It had hardly been a wobble for Manchester City. A couple of 0-0 draws, the first against Sporting in a Champions League tie that was already sewn up; the second at Crystal Palace in the Premier League. But when the club give their critics so little ammunition, anything will be seized upon, particularly with Liverpool so remorseless, hoovering up the space behind them in the league.
This was a brutal flexing of City’s authority, a step into a fifth FA Cup semi-final in six seasons under Pep Guardiola, the manner of their surge to victory in the closing stages taking the breath.
Southampton had been game opponents and the substitute Che Adams had a golden chance for 2-2 in the 74th minute only to shoot too close to Zack Steffen after good work from Mohamed Elyounoussi.
City responded as if they had been personally confronted. Guardiola had introduced Phil Foden and Riyad Mahrez as substitutes after the hour and now they turned the screw. Foden’s goal for 3-1 was a shot of vicious power, the ball exploding off his left boot from the edge of the area to zip past Fraser Forster and, when Mahrez lashed inside the near post minutes later, some of the Southampton support made for the exits.
They missed Mahrez and Raheem Sterling blowing glorious late chances as their team fell apart. It is one thing to match the City machine for the majority of a contest. Quite another to do so over the duration. Southampton had dreamed of a third FA Cup semi-final appearance in five seasons. It was ugly waste with the minimum of ceremony.
These are discombobulating times, geopolitics casting a shadow over the sport we love, and the City support have had to process the deeply uncomfortable sight of their owner, Sheikh Mansour bin Zayed al-Nahyan, welcoming the Syrian president, Bashar al-Assad, to the UAE on Friday. Chris Bryant has questioned whether Sheikh Mansour is a “fit and proper person to be owning a football club,” saying it would be “good to see the back of him.”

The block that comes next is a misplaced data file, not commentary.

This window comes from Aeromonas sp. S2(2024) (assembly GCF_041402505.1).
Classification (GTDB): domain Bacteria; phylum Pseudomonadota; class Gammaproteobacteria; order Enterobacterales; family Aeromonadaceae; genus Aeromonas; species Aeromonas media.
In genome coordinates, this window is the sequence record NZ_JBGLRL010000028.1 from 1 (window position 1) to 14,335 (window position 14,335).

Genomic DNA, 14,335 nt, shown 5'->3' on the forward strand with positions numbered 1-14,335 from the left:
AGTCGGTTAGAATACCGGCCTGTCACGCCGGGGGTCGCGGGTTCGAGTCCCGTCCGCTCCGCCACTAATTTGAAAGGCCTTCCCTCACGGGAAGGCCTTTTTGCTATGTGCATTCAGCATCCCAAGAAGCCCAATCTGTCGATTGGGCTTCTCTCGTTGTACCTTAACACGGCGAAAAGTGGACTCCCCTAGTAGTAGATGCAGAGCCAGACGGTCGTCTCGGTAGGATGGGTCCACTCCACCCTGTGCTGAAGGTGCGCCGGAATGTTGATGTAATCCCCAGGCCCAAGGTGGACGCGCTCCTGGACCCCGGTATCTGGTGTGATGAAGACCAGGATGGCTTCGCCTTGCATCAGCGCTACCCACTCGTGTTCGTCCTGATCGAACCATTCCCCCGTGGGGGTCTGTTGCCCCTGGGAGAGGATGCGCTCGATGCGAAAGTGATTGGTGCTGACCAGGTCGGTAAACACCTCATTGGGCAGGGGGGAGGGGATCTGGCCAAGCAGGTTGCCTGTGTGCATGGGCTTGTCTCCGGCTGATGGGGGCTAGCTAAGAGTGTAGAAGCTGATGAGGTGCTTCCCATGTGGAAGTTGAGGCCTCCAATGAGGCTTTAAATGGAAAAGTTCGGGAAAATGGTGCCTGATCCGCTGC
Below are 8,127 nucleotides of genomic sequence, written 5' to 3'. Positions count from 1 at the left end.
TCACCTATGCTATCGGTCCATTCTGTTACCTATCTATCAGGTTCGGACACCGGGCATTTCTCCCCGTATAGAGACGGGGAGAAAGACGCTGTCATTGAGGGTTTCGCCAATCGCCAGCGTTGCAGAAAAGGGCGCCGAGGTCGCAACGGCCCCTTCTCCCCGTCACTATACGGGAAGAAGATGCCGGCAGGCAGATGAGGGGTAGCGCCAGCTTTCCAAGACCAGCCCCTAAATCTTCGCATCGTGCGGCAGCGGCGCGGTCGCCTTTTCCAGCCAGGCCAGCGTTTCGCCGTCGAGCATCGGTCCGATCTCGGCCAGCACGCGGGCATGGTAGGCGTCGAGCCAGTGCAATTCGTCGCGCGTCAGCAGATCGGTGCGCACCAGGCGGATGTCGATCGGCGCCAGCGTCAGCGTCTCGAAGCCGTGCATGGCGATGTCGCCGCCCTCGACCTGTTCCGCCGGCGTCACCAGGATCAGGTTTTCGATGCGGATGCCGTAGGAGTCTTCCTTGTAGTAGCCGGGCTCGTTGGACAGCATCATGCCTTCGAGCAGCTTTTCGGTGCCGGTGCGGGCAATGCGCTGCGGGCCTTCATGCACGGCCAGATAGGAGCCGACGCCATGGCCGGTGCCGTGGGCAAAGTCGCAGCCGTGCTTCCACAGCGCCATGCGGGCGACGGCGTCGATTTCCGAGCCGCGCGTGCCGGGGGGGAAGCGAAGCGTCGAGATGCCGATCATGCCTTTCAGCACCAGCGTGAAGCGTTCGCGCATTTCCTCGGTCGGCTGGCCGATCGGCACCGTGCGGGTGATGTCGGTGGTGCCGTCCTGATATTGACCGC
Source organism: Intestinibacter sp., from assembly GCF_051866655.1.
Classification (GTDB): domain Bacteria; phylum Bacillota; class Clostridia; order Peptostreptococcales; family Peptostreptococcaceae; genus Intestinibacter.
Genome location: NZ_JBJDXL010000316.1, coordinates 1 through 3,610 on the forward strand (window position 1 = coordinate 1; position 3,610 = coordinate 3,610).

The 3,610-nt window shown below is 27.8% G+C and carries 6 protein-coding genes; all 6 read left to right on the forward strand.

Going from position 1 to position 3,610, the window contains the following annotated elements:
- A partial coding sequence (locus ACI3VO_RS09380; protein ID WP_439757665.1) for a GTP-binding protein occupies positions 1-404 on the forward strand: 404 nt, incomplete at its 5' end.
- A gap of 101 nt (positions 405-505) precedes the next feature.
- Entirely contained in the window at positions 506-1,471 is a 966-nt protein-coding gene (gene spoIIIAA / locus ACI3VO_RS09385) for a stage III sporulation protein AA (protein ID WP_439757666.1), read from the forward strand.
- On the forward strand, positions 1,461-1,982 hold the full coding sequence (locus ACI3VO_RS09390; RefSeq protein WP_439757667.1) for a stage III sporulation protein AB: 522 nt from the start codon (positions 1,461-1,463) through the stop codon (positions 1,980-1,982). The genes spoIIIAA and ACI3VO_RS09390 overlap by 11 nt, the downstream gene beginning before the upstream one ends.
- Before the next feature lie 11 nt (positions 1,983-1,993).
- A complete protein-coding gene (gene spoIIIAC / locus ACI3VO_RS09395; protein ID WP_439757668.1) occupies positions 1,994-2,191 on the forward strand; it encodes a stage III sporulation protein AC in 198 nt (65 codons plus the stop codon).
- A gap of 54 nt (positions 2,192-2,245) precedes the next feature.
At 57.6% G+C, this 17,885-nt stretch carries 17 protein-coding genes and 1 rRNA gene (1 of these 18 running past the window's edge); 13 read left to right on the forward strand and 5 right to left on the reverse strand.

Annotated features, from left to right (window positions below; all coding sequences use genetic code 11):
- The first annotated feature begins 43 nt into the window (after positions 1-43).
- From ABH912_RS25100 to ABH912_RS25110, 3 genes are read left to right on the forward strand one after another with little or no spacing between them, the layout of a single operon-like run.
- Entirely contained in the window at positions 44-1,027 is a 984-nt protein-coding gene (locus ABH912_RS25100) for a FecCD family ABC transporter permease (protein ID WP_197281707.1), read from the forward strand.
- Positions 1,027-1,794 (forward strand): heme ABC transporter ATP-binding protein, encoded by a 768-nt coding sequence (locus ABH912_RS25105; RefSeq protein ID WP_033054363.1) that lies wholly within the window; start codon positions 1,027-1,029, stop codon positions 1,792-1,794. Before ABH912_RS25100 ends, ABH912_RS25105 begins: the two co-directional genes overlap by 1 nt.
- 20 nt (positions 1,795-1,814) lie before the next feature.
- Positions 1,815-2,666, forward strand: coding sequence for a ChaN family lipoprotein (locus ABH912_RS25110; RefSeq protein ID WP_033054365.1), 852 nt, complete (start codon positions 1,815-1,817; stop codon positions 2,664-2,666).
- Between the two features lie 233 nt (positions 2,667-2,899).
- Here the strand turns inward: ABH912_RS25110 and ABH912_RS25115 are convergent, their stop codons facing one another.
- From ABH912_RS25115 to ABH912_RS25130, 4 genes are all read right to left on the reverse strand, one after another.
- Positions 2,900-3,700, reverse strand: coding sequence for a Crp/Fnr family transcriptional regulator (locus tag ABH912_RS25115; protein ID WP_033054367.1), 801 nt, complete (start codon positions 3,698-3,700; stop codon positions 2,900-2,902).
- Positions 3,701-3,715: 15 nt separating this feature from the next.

The game goes on. It always does. The focus of Guardiola and his City players was on the pitch and they took a grip on the tie after 12 minutes when Raheem Sterling made the breakthrough. It was horribly soft from a Southampton point of view, Jack Stephens getting his feet into a tangle and fluffing an attempted clearance inside his area, but sympathy from City was nonexistent. Gabriel Jesus collected the ball, moved it to Sterling and his shot deflected off Tino Livramento to beat Forster.
Southampton blinked into the sunlight. Moments earlier, they had been inches from taking the lead, the width of the far post standing in the way of Adam Armstrong. Now they had it all to do. Armstrong’s chance followed a sharp run on to an excellent Oriol Romeu through-ball and he pulled his shot past Steffen and towards the far corner. The calculations were only marginally awry.
Before that, Sterling had sliced a shot from a tight angle after an Ilkay Gündogan surge and the first half rattled along at pace, both teams committed to getting on to the front foot and zipping the ball about.
Southampton deserved the equalizer in first-half stoppage time for their positivity, as much as anything else. With Shane Long and Adam Armstrong setting the tempo from the front, they pressed high and Livramento was a threat when he drove forward from right-back. Adam Armstrong had snatched at a presentable shooting chance on 24 minutes and it was his namesake, Stuart, who sparked the move for 1-1, although the goal was colored by extreme good fortune.
Running on to the pass up the inside-right, Elyounoussi saw Steffen leave his line and then retreat; stuck in a kind of no-man’s land. Elyounoussi went for the cut-back and watched the ball hit Ayermic Laporte and spin into the net.
Now it was City’s turn to wonder what was going on and, when the half-time whistle went, Kyle Walker blasted the ball out of the stadium in frustration. His team had been so close to going 2-0 up in the 27th minute when João Cancelo beat Livramento to cross for Gündogan only for his first-time effort to come back off the post. Rodri also whistled a shot wide from distance.
It remained fast and furious in the second half and perhaps Mohammed Salisu was momentarily scrambled by the intensity of it all. It was a poor decision from him to stretch into a tackle on Gabriel Jesus as the City forward ran up the right-hand side of the penalty area because the danger was not pronounced.
Jesus pulled a stop-and-go move, Salisu went into him and he felt as though the air had been sucked out of the stadium. Mike Dean’s penalty award was correct and Kevin De Bruyne jammed the kick into the bottom corner, Forster narrowly failing to get his hand down in time.
Could Southampton respond again? After Mahrez had spurned a volleyed opportunity, Adams got on the end of Elyounoussi’s cross to raise the hopes of the home crowd. When he could not finish, City moved up through the gears.